Billy Hamilton Swipes Record-Setting 146th Stolen Base

Billy Hamilton broke Vince Coleman's minor-league steals record with his 146th stolen base of the season on Tuesday.

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Baseball America: The Art Of The Steal

Billy Hamilton is fast and good at stealing bases. Every article about him could probably be whittled down to those points. It would start with that sentence, there'd be all manner of nouns, verbs, and adjectives, and it would end with that sentence. Yes, yes, that's why we're interested in the fellow.

The fast part is easy to understand, but there are a lot of fast players. There are a lot of really, really fast players. Peter Bourjos and Mike Trout probably won't agree to a footrace on pay-per-view, and that likely means they hate capitalism and our freedoms, but it's hard to see how Hamilton can be that much faster than both. Yet neither one of them came close to setting minor-league stolen base records. There's more to it than just being fast.

At Baseball America, J.J. Cooper looks at what's behind the steals, and he talks to people around the minor leagues about what it takes to swipe a bag:

Ever wonder how the relatively slow-footed Joey Votto could steal 24 bags in 31 tries in Double-A one year? If the pitcher is 1.5 seconds or more to the plate, he's practically inviting an average runner to take off on him. A pitcher taking 1.6 seconds to the plate might as well just tell a speedy runner to go ahead and stand on second base.

The article is fascinating, but it's also a good reminder to hold off on those predictions that Hamilton is going to immediately challenge Rickey Henderson's stolen-base record. The major leagues are filled with the catchers who could throw better than their peers, as well as the pitchers who could keep runs off the board, which likely included some skill at holding runners close.

Hamilton should still be amazing to watch, but we don't know just how amazing until he plies his trade against the best anti-theft devices baseball has to offer.

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An Incomplete Compendium Of Ridiculous Billy Hamilton Facts

Billy Hamilton is just about the most ridiculous baseball player in organized baseball. Let us detail just how ridiculous with some factoids.

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Billy Hamilton Could Get September Call

There are easy ways to get attention on the Internet. For example, one of them is to mention Corgis. D'awww, Corgis. And by using Corgis, I will add 1,000 page views to this article:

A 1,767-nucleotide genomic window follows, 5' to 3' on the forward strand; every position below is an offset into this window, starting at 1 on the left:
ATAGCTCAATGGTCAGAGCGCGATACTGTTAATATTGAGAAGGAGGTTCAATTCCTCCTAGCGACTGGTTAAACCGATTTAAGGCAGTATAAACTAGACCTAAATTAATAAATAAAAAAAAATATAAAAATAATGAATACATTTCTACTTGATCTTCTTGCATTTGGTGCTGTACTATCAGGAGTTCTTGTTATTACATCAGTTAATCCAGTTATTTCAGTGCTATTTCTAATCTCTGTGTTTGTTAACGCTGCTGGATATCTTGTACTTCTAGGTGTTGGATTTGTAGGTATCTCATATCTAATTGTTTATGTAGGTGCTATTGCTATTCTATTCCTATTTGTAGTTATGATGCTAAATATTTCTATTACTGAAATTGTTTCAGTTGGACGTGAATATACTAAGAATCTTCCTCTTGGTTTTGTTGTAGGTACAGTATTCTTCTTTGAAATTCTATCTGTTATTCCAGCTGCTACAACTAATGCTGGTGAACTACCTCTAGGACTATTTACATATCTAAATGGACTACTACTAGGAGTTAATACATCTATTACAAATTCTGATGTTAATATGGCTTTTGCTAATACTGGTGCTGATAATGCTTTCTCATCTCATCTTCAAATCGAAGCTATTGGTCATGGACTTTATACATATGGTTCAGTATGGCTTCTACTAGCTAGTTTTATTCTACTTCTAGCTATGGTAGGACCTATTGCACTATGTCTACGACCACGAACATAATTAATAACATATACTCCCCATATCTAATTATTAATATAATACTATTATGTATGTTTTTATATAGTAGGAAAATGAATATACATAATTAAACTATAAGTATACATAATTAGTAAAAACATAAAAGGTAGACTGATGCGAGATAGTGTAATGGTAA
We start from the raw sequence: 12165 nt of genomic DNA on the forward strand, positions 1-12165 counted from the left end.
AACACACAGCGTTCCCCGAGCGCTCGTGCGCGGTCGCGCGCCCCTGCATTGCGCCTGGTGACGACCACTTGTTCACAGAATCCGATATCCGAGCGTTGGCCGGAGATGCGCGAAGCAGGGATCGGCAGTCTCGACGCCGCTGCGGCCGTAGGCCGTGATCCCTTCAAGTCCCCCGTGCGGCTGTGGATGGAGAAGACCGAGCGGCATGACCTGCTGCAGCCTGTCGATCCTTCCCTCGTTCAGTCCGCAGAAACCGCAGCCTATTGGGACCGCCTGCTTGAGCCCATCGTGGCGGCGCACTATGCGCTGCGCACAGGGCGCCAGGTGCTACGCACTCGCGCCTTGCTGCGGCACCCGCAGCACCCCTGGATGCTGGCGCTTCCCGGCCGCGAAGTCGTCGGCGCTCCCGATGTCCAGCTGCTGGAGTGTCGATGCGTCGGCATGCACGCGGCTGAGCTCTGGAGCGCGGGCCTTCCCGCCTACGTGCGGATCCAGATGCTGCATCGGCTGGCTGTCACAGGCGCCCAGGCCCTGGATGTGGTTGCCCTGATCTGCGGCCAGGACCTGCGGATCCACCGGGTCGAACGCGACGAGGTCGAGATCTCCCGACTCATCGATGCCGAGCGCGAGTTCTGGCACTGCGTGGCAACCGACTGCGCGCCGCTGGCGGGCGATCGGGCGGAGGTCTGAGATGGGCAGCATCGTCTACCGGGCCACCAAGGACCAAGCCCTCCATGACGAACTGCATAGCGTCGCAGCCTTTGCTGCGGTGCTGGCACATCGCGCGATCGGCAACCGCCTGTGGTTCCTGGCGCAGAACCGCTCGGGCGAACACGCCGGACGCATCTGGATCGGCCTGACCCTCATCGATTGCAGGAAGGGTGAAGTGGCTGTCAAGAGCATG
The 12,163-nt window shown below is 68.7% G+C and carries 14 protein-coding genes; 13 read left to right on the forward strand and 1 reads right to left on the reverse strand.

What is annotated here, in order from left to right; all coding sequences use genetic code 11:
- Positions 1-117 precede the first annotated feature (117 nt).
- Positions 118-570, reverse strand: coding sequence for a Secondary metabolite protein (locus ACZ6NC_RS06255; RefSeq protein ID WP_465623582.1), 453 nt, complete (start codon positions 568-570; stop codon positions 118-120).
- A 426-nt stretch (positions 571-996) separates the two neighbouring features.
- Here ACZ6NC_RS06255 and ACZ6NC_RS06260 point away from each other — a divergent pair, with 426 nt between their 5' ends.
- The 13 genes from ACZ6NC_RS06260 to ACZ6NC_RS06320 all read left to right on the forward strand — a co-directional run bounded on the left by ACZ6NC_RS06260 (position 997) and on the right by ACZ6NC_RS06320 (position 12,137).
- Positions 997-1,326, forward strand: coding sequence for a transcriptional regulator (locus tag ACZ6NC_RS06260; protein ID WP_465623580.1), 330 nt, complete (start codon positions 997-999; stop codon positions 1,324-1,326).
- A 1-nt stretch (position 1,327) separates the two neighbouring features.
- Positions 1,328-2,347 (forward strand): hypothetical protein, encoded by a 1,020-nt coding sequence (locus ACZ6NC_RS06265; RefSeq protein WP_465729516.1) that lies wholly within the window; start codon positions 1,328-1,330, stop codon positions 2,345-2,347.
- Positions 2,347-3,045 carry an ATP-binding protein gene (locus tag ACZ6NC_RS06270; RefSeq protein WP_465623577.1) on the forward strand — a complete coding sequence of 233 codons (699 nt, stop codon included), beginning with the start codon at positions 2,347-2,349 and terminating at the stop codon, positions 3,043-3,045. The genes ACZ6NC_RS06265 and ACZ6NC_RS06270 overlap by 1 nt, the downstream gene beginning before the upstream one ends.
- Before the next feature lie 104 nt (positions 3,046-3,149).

That's how the Internet works. From a baseball perspective, there are a few tricks. One is Mike Trout. Everyone is up for a Mike Trout article, even if it says nothing more than "Mike Trout is really good, folks." And another one is Billy Hamilton. Oh, goodness, Billy Hamilton:

YearAgeLevABSBCSBBSOBAOBPSLG
2012 21 A+-AA 436 133 28 70 92 .312 .409 .427
Provided by Baseball-Reference.com: View Original Table
Generated 8/10/2012.


He's unlike anything the majors has right now. There are other players who steal bases. There are other fast players. But there aren't any fast players who make the stolen base the justification for their baseball existence. Hamilton has other skills, and he's a real prospect. But he thrills the baseball world right now because of the stolen bases.

It isn't just the stolen bases, either. It's the unknown, the grainy Bigfoot-like video that is Hamilton's career so far. He's as good and as fast as we imagine him to be. Even if we've seen a video, or a game or two, we still can imagine him to be as fast as we want because we haven't seen a lot of him.

According to Dusty Baker, that could change:

"Possibly," Baker said. "Speed’s always an asset. Speed kills. I remember the Cardinals with Willie McGee, Vince Coleman and Ozzie (Smith). Man. That was their slogan, speed kills."

Hamilton could be up in a pennant race. He could be a secret weapon for September and the playoffs -- a baseball event.

Or he could stay in the minors.

I'm not saying Bud Selig should step in and make sure the call-up happens, but Bud Selig should probably step in and make sure the call-up happens. Give the fans what they want. And if the Reds fans start talking about "arbitration" and "service time", give them something to make them happy. A player from the Indians, or something.

The service-time question is legitimate, of course, and the Reds would have to decide just how much a September pinch-runner and secret weapon is worth. It might not be worth the millions it costs them down the line.

But as something we want to see? Oh, yes. Please, yes. Help us out, Reds.

Now if you'll excuse me, I'm going to stare at those Corgis for another hour.

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